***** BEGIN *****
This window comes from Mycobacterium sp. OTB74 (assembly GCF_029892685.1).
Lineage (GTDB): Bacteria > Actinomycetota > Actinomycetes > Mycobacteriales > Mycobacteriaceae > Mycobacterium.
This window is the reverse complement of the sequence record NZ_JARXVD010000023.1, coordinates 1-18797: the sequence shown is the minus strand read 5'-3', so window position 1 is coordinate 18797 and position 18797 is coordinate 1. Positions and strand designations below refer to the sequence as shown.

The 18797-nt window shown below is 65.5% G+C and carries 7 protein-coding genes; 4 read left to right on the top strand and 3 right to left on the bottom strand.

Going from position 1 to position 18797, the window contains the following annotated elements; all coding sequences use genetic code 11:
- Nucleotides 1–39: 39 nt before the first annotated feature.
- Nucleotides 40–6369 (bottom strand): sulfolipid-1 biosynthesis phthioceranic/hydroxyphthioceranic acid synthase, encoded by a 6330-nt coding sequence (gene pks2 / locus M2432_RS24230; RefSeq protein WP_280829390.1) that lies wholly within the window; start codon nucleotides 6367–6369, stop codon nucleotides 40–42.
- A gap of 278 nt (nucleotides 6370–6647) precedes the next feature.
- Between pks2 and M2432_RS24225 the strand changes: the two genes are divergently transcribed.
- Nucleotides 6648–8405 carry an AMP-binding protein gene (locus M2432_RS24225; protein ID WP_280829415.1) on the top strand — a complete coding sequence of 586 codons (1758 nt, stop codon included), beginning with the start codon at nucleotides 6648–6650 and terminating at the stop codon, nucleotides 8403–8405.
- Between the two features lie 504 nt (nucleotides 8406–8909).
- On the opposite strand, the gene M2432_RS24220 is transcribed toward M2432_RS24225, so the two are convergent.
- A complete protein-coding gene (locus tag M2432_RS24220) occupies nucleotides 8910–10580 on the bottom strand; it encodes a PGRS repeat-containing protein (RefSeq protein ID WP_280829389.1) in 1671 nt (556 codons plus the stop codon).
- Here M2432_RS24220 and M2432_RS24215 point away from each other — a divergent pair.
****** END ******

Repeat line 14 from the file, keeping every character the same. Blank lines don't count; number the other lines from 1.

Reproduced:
- Here M2432_RS24220 and M2432_RS24215 point away from each other — a divergent pair.